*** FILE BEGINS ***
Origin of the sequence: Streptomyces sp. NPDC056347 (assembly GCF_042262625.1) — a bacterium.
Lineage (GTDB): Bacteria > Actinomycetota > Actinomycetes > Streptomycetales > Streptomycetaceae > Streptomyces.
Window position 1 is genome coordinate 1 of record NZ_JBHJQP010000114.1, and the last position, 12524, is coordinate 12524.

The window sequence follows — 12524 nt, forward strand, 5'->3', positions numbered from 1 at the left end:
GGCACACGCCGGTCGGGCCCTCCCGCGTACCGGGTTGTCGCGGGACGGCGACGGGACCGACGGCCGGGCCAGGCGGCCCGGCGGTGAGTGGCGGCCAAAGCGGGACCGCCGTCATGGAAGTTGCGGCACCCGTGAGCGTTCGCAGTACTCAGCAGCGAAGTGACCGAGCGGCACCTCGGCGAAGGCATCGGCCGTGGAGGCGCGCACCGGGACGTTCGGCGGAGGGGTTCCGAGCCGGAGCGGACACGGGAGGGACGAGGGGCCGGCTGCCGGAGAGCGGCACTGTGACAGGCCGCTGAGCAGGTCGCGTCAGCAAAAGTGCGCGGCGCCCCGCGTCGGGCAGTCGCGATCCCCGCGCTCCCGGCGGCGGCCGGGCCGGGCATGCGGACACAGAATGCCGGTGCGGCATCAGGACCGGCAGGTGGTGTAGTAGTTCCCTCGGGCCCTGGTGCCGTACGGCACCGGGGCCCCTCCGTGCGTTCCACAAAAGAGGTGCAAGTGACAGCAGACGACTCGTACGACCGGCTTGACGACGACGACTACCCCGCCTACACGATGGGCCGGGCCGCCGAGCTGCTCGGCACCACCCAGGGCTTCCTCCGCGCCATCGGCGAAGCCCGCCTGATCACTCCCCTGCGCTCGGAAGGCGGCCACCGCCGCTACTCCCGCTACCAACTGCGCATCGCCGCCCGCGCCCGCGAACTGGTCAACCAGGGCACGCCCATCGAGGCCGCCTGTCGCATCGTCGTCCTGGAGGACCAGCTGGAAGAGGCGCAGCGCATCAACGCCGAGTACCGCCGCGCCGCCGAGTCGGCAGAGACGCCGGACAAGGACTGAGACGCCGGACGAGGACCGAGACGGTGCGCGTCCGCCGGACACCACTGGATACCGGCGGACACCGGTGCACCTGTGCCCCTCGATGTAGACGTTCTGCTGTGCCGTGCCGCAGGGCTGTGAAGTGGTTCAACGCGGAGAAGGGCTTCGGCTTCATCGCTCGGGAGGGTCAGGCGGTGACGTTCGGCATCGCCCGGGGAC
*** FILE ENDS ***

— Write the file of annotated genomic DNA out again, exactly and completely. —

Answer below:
Origin of the sequence: Streptomyces sp. NPDC056347 (assembly GCF_042262625.1) — a bacterium.
Lineage (GTDB): Bacteria > Actinomycetota > Actinomycetes > Streptomycetales > Streptomycetaceae > Streptomyces.
Window position 1 is genome coordinate 1 of record NZ_JBHJQP010000114.1, and the last position, 12524, is coordinate 12524.

The window sequence follows — 12524 nt, forward strand, 5'->3', positions numbered from 1 at the left end:
GGCACACGCCGGTCGGGCCCTCCCGCGTACCGGGTTGTCGCGGGACGGCGACGGGACCGACGGCCGGGCCAGGCGGCCCGGCGGTGAGTGGCGGCCAAAGCGGGACCGCCGTCATGGAAGTTGCGGCACCCGTGAGCGTTCGCAGTACTCAGCAGCGAAGTGACCGAGCGGCACCTCGGCGAAGGCATCGGCCGTGGAGGCGCGCACCGGGACGTTCGGCGGAGGGGTTCCGAGCCGGAGCGGACACGGGAGGGACGAGGGGCCGGCTGCCGGAGAGCGGCACTGTGACAGGCCGCTGAGCAGGTCGCGTCAGCAAAAGTGCGCGGCGCCCCGCGTCGGGCAGTCGCGATCCCCGCGCTCCCGGCGGCGGCCGGGCCGGGCATGCGGACACAGAATGCCGGTGCGGCATCAGGACCGGCAGGTGGTGTAGTAGTTCCCTCGGGCCCTGGTGCCGTACGGCACCGGGGCCCCTCCGTGCGTTCCACAAAAGAGGTGCAAGTGACAGCAGACGACTCGTACGACCGGCTTGACGACGACGACTACCCCGCCTACACGATGGGCCGGGCCGCCGAGCTGCTCGGCACCACCCAGGGCTTCCTCCGCGCCATCGGCGAAGCCCGCCTGATCACTCCCCTGCGCTCGGAAGGCGGCCACCGCCGCTACTCCCGCTACCAACTGCGCATCGCCGCCCGCGCCCGCGAACTGGTCAACCAGGGCACGCCCATCGAGGCCGCCTGTCGCATCGTCGTCCTGGAGGACCAGCTGGAAGAGGCGCAGCGCATCAACGCCGAGTACCGCCGCGCCGCCGAGTCGGCAGAGACGCCGGACAAGGACTGAGACGCCGGACGAGGACCGAGACGGTGCGCGTCCGCCGGACACCACTGGATACCGGCGGACACCGGTGCACCTGTGCCCCTCGATGTAGACGTTCTGCTGTGCCGTGCCGCAGGGCTGTGAAGTGGTTCAACGCGGAGAAGGGCTTCGGCTTCATCGCTCGGGAGGGTCAGGCGGTGACGTTCGGCATCGCCCGGGGAC